Then there’s Walter’s wife Patty. A college athlete, she never knew much outside of basketball and an ambition to win. Her relationships have all been defined by what she gets out of them – her closest friend from college loved Patty to a confidence boosting degree, Patty’s favorite thing about Walter is his  unconditional love for her, the security he provides. Though she may seem the picture of the perfect stay-at-home mom, blessed with an adoring husband and perfect children, Franzen once again proves that things are never as simple as they seem when Patty is challenged by the friend who drew her to Walter in the first place.

And then there is the Berglund’s daughter Jessica, a type-A personality who is distanced from her mother on account of Patty’s overwhelming love and devotion to Joey, her youngest offspring. We follow the course of the children’s lives, jumping back and forth in time to see where Jessica and Joey go in relation to where their parents have been. The children experiment with an array of moral and political leanings and their own changing attitudes toward the Berglunds, all while confronting the disparity between their expectations and reality of adult life.

Freedom is not just about the family in modern America – it truly is about freedom and the ways in which it manifests itself in 21st century America. This is a novel about our responsibility to the world and what we have been told the world owes to us. Franzen confronts the issues of how to deal with the freedom, or lack thereof, that modern culture affords each and every American citizen. The Berglunds live in a world where freedom comes at the price of figuring out what exactly to do with it. A world where people are free to be like everyone else, to join the masses and never think about a thing for themselves, to blindly follow the herd and do as they’re told. But also a world where true freedom is never quite free, where every decision carries the weight of moral and political implications, where nothing is so isolated and unfettered as to be completely free.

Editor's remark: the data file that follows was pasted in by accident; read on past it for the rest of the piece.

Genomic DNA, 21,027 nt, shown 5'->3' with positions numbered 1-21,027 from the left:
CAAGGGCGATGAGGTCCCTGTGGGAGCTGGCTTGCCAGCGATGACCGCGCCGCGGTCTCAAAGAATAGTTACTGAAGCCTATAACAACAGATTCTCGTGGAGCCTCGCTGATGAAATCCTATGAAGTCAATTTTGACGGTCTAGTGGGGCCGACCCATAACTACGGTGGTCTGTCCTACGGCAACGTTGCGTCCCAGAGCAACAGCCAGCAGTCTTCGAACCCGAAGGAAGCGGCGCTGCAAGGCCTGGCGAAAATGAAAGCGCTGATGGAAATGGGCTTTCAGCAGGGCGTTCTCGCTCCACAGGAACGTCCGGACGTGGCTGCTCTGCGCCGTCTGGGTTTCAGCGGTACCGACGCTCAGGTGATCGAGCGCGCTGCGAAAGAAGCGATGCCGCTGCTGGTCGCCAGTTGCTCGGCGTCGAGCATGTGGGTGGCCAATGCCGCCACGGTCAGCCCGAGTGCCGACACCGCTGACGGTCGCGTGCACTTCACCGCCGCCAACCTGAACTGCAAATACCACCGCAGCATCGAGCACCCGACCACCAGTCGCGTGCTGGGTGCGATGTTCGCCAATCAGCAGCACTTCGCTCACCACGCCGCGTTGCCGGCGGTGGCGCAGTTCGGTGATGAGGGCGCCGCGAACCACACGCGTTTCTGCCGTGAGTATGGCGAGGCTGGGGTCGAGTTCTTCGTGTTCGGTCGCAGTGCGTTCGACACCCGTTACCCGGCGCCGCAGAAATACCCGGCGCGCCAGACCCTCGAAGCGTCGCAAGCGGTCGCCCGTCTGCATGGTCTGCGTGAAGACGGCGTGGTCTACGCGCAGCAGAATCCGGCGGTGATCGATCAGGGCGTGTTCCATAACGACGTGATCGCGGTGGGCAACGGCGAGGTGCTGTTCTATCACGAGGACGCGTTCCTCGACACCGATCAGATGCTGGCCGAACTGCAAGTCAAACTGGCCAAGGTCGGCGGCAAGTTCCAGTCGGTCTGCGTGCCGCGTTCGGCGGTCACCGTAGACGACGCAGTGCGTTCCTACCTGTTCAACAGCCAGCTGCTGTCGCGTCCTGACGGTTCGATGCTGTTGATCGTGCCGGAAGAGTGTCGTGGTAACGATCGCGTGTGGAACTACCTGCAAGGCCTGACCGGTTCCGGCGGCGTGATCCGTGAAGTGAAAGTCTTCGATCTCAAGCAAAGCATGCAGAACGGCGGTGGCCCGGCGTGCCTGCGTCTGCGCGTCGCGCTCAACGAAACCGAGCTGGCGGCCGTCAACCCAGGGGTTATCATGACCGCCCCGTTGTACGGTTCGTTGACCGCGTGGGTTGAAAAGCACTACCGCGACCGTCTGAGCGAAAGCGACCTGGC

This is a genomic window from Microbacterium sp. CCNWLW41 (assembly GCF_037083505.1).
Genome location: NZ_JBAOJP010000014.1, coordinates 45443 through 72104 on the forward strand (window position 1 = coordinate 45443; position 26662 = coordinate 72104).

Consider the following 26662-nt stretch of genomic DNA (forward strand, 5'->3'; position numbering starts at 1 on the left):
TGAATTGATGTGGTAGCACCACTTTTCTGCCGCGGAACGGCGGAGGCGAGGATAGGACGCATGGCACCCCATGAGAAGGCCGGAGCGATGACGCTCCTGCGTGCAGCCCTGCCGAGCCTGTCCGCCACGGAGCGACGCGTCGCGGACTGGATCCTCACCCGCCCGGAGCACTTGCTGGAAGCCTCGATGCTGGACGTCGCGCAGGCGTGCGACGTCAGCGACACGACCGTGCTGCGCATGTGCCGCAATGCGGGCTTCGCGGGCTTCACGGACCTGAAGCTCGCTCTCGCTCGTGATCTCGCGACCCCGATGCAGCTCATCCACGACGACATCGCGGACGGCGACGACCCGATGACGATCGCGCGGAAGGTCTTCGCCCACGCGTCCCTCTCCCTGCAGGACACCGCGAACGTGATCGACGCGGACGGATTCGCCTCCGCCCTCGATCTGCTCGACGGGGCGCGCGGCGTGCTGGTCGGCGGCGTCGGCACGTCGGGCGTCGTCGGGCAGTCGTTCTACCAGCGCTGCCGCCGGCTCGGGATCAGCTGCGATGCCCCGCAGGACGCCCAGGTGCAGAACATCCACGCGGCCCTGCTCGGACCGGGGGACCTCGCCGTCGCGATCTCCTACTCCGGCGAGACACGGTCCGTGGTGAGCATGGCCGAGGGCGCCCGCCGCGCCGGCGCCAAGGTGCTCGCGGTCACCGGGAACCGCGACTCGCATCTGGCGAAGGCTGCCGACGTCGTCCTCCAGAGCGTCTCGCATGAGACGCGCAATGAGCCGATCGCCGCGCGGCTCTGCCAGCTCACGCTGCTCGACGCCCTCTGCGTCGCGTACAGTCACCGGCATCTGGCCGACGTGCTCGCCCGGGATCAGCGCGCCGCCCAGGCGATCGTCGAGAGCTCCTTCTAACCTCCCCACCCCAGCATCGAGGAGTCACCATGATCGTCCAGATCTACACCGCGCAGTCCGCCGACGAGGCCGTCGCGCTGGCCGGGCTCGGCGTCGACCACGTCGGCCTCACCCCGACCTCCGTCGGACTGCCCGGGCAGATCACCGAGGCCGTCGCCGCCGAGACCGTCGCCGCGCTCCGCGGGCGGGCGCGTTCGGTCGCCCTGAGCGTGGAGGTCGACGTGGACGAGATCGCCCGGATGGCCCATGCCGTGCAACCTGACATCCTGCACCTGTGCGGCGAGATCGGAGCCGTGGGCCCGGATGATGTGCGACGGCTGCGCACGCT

In Franzen’s latest, he challenges the notion of freedom upon which so many people believe their family’s life is based. The husband who is enslaved to his wife, the wife burdened by unhealthy relationships, the daughter who seeks space from the dysfunction of her family, and the son who yearns for freedom from his father’s ideals. In this enveloping novel, Franzen plays with the very idea of freedom through the example of the Berglund family and, hopefully, suggests to his many readers a more  well-intentioned way of living a life more free.

On One Week